Bellevue teachers ended their nine-day walkout tonight by approving a contract agreement that gives them more money and more control over lesson plans. School in the 16,000-student district starts Monday.
Bellevue teachers ended their nine-day walkout tonight by approving a contract agreement that gives them more money and more control over lesson plans.
School in the 16,000-student district starts Monday.
District officials said 95 percent of the teachers voting agreed to the contract.
“We’re very excited to be getting back to the business of educating kids,” Bellevue School Board President Peter Bentley said.
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Pay, health coverage and curriculum were the key issues in the strike by some 1,200 teachers that prevented school from starting Sept. 2.
Teachers will receive a 5 percent increase in pay over the three-year contract. That’s in addition to the state cost-of-living increases.
Teachers met tonight at Sammamish High School in Bellevue to review the contract agreement reached Friday between the school district and the Bellevue Education Association.
A lingering sticking point had been the district’s use of a common curriculum, which prescribes what is taught in core classes and at what pace. District officials said Friday they had accepted the teachers’ request for flexibility to change daily lesson plans without prior approval.
Teachers had also asked for a salary hike that would put them on par with other districts and reflect the cost of living. Teachers will receive a 5.1 percent cost-of-living allowance from the state this year; teachers had asked for an additional 5 percent from the district over two years.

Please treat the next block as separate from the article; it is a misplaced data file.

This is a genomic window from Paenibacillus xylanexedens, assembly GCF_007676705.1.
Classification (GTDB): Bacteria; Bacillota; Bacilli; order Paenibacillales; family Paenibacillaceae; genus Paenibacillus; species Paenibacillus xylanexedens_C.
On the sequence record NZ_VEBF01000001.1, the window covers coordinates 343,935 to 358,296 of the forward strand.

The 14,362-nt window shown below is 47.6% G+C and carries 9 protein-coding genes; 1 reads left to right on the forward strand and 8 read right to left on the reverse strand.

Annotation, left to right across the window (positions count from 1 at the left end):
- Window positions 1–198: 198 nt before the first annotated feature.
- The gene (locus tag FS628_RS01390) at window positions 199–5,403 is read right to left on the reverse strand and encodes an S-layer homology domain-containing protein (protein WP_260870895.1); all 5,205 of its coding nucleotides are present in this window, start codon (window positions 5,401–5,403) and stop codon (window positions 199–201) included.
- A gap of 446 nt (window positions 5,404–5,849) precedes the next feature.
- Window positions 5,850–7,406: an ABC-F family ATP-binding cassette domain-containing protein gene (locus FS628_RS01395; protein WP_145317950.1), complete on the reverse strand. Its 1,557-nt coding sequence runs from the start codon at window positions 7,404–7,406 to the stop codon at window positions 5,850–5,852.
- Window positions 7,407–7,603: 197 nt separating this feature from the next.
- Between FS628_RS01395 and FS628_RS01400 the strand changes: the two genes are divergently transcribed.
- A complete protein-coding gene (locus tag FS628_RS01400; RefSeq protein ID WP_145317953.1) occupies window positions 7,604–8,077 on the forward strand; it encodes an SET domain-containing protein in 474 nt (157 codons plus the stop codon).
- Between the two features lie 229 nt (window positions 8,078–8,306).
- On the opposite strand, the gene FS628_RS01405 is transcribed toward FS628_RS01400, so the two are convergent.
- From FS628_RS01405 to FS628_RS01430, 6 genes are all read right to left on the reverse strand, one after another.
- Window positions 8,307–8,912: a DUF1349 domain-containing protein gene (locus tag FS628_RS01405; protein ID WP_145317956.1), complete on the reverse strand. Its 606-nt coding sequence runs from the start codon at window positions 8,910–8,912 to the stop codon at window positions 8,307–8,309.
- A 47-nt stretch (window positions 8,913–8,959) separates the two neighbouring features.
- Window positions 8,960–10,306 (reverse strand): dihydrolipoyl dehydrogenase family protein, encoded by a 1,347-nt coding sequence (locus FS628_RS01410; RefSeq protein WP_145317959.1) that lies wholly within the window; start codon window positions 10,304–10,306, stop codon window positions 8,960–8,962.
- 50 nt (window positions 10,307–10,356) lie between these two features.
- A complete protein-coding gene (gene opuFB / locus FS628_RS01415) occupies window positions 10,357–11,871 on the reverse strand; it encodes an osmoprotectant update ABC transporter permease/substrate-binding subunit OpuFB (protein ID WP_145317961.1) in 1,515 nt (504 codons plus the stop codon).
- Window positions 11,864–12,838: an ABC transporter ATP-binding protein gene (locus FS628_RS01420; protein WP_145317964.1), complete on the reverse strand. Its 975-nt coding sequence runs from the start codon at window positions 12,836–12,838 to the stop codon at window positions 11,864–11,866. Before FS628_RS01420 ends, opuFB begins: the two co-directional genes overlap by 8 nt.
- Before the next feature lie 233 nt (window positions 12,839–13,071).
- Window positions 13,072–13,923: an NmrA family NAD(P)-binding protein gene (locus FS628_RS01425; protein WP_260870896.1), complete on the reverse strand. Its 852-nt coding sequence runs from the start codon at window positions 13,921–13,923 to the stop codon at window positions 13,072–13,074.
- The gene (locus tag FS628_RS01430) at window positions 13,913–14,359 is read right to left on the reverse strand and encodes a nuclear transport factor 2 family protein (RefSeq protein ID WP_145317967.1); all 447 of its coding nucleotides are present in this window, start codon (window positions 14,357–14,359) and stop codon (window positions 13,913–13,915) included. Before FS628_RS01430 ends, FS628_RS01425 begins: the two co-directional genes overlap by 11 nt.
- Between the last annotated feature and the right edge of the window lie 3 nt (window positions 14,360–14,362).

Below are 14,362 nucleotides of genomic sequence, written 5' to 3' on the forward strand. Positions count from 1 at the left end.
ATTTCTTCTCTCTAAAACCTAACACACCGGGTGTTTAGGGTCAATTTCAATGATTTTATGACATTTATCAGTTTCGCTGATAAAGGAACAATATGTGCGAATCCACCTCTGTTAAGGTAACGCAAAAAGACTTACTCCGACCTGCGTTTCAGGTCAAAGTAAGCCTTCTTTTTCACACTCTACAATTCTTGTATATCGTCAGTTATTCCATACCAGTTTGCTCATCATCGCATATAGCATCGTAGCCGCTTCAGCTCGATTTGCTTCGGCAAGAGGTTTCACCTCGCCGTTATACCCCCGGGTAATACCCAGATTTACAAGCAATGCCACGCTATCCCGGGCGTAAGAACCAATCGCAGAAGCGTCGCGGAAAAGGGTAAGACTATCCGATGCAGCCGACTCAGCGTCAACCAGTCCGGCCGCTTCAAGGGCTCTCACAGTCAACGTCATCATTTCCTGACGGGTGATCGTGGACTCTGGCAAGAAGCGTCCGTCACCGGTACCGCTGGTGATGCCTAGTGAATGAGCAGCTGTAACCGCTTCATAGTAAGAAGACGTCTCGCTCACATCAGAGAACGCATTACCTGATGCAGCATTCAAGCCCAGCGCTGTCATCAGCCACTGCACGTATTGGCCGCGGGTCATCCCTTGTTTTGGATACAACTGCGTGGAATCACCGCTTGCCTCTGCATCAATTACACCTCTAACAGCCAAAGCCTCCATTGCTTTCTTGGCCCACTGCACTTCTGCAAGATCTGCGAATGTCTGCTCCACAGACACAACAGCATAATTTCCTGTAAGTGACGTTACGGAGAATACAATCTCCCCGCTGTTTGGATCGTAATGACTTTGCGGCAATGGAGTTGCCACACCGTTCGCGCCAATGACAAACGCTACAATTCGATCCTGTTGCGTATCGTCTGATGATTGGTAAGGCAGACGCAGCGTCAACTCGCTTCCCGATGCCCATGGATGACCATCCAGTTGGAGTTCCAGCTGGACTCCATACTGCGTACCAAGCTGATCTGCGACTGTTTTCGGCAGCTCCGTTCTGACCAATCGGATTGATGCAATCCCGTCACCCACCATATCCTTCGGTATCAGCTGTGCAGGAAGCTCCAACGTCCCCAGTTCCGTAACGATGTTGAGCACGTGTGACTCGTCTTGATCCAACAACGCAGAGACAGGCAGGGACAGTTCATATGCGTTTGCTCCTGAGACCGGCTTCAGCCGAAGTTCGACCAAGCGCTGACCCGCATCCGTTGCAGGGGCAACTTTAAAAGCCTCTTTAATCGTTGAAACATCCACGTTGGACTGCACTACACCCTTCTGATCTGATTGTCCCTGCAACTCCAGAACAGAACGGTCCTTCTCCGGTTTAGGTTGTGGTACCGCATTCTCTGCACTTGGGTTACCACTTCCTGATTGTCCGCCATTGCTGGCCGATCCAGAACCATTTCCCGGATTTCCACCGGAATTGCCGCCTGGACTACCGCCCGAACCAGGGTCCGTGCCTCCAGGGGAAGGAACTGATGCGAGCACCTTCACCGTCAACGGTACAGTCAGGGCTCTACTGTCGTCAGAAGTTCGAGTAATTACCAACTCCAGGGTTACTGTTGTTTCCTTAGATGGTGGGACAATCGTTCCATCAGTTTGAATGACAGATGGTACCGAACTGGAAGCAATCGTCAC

Bellevue is considered one of the best school districts in the state, with high test scores and a high level of college participation. Former Superintendent Mike Riley, who left the district last fall for a job at the College Board, pushed for a common curriculum as a means to narrow the achievement gap between white and minority students, and to ensure that students across the district attended top-performing schools.
But the standardized curriculum gradually fomented unrest among teachers and some parents.
The prospect of greater freedom for teachers in what the teach — and of school starting — thrilled parent Sherry Yee. With a son who just graduated from high school and a daughter in middle school, Yee said not all students learn at the same pace, and teachers should be able to account for that.
“They’re the ones who are with the kids. They know what they need,” Yee said today.
Parent Bill Koefoed, who has two sons in elementary school, said parents were “super impatient and wanted this resolved.”
“People get really anxious on Mondays waiting for school to start,” he said.
Now, he added, it’s time to focus on the future.
“I think it’s important that we move on and the School Board focuses on bringing in a permanent superintendent quickly.”
Since Riley left last fall, Karen Clark, the district’s former finance director, has been serving as acting superintendent. The School Board recently launched a national search.
Bellevue was one of three Eastside districts in contract negotiations before the start of school; both Northshore and Snoqualmie Valley settled in time.
Last week, the Bellevue School Board decided not to ask a judge to force teachers back to work. In the state’s longest teachers’ strike, in Marysville in 2003, a Snohomish County Superior Court teachers ordered the walkout to end after 49 days.
Seattle Times staff reporters Mark Rahner and Angel Gonzalez contributed to this report. Information from The Seattle Times archives also is included.